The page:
In Particle and Astroparticle Physics important concepts of physics meet: quantum mechanics and relativity.
The theoretical methods of Particle Physics involve the study and use of quantum field theories with among them the Standard Model of Particle Physics in which electromagnetic, weak and strong interactions are united. In Astroparticle Physics we study quantum gravity and cosmology in which all four fundamental forces of nature are relevant.
The experimental methods involve large scale experiments at accelerator facilities, such as the Large Hadron Collider (LHC) at CERN in Geneva, which aim at the discovery of the Higgs boson and of supersymmetric particles; then there are the gravitational wave experiments that aim at the detection of truly tiny wiggles in space-time, such as the VIRGO interferometer in Pisa; other astroparticle physics experiments are aimed at neutrinos from the Earth, the Sun and the Cosmos.
Ultimate aim is to unravel the mechanisms underlying our present theory of particle physics and enhance our understanding of the structure and evolution of the cosmos.
Already as a student, it is possible to participate in this adventure of mankind, find out the hard work and dedication of the people involved and learn which abilities are required to become a part of this, an unforgettable experience that is generally useful for science, education and society.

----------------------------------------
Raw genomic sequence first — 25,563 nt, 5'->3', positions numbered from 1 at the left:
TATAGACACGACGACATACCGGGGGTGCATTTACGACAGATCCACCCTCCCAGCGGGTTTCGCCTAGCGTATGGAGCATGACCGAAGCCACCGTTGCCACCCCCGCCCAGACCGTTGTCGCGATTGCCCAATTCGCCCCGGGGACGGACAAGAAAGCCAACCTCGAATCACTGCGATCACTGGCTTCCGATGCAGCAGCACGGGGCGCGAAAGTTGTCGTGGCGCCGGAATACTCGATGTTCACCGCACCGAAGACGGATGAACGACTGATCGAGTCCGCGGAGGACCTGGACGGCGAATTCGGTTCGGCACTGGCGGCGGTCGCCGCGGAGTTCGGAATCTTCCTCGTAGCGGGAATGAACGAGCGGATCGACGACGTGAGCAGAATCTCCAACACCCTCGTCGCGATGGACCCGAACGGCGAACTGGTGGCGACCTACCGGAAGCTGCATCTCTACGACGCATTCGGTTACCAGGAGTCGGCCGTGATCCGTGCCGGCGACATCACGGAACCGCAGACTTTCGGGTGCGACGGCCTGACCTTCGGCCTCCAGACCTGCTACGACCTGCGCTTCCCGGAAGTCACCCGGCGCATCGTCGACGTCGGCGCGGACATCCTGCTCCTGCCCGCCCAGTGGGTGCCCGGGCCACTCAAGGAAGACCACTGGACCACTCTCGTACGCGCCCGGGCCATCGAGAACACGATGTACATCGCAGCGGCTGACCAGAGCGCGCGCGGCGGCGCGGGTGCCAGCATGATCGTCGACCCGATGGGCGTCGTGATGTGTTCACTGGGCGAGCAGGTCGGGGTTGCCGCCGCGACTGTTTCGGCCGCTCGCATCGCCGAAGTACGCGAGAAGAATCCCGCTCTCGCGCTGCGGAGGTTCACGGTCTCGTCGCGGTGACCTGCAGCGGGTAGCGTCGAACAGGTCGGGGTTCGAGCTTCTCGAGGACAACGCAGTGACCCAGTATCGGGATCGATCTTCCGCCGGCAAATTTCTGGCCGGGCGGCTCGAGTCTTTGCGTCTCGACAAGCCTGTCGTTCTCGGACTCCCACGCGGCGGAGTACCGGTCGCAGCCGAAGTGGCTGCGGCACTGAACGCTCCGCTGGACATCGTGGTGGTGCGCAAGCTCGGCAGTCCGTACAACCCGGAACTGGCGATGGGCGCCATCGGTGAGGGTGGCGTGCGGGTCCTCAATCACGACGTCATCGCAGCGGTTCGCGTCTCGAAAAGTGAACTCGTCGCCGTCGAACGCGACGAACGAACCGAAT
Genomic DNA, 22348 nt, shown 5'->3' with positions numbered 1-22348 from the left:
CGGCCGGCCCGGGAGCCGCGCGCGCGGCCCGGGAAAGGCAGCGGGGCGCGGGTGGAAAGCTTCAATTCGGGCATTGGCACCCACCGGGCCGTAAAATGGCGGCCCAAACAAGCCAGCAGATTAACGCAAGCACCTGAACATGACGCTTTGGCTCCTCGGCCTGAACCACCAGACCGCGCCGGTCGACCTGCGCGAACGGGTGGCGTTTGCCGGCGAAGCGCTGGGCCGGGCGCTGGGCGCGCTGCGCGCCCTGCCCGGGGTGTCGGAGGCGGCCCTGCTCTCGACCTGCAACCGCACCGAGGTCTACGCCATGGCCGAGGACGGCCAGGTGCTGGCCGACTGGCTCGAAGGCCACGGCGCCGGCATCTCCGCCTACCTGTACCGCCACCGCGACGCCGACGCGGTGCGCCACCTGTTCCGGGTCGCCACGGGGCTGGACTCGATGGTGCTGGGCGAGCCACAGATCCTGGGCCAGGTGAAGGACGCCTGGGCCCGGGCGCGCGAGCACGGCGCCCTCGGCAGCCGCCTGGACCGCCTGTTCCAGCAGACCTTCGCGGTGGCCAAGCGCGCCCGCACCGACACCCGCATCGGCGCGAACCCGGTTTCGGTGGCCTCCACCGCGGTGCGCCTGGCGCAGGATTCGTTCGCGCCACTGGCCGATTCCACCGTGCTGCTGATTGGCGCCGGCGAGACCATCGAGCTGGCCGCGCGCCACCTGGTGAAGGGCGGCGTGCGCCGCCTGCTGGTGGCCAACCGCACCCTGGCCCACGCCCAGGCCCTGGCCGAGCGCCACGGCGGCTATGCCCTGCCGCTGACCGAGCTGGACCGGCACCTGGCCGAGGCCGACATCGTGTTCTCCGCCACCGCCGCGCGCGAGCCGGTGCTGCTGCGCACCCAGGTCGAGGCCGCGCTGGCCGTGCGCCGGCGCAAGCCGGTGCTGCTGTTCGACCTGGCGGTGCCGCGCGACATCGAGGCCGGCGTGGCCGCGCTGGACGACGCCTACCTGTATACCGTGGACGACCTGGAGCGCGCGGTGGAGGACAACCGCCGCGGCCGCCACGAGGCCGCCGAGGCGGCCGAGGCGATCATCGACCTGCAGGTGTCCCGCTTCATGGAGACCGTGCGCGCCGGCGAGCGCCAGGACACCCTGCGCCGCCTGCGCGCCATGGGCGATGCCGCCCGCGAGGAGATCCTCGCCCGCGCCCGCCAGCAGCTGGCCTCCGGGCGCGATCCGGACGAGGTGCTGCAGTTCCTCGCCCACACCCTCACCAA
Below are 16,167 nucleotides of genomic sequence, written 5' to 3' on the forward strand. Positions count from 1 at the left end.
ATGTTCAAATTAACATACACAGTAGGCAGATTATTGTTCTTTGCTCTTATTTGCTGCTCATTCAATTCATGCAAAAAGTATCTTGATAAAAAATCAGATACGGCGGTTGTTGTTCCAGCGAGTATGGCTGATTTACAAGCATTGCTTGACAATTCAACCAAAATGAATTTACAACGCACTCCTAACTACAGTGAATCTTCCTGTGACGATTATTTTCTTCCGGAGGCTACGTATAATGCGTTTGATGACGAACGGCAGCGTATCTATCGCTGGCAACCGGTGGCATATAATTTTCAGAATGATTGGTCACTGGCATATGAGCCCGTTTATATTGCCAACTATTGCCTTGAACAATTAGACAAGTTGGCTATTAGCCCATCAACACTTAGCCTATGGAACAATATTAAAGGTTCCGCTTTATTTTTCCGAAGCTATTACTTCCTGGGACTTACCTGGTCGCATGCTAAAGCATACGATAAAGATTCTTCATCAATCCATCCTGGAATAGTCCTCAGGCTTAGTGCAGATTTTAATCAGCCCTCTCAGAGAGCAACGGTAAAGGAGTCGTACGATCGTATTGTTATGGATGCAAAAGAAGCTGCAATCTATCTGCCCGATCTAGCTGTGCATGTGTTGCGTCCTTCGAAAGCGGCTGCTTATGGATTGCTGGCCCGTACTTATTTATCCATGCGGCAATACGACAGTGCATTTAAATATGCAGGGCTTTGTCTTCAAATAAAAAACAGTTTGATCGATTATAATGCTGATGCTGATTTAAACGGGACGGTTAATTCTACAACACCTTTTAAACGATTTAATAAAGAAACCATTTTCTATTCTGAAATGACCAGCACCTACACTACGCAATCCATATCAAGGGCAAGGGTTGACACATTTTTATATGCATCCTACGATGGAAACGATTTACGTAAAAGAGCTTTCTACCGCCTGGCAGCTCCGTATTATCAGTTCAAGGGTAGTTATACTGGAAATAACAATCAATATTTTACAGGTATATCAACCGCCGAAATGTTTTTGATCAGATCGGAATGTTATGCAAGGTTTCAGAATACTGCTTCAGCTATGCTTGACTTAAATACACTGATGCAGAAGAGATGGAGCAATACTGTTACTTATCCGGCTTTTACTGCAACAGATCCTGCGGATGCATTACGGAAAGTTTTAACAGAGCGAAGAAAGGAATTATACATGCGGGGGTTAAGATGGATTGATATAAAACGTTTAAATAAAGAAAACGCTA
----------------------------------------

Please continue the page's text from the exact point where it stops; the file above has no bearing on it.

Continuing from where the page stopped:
VU physicists are involved in:
Quantumchromodynamics (theory) for those interested in how quarks and gluons build hadrons and how high-energy collissions involving hadrons are unraveled (Prof. Piet Mulders).
Gravitational wave detection (experiment) at the VIRGO interferometer in Pisa (Prof. Jo van den Brand).
B-physics (experiment) at the LHC of CERN in which one looks at ways that b-quarks disintegrate to learn about matter-antimatter asymmetry in the universe (Prof. Gerhard Raven and Prof. Marcel Merk).